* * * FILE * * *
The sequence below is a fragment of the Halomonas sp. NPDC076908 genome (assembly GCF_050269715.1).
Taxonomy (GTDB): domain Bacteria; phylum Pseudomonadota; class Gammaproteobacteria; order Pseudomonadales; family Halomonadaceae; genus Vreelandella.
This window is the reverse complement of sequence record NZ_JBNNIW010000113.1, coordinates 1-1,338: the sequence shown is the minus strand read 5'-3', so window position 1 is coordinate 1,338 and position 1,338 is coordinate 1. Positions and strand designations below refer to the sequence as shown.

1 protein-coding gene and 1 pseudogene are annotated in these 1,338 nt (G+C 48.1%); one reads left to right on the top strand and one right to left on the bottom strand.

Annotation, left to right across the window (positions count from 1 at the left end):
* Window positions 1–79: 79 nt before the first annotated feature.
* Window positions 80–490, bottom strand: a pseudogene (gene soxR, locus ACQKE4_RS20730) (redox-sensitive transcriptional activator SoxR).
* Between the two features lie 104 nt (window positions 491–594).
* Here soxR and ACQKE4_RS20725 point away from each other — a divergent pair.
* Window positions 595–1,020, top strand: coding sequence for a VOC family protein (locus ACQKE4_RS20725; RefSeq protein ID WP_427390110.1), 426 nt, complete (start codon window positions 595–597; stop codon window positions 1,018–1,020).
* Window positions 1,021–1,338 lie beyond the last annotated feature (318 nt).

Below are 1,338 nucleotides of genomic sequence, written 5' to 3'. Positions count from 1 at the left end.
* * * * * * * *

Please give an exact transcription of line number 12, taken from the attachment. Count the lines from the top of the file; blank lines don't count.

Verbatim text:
Below are 1,338 nucleotides of genomic sequence, written 5' to 3'. Positions count from 1 at the left end.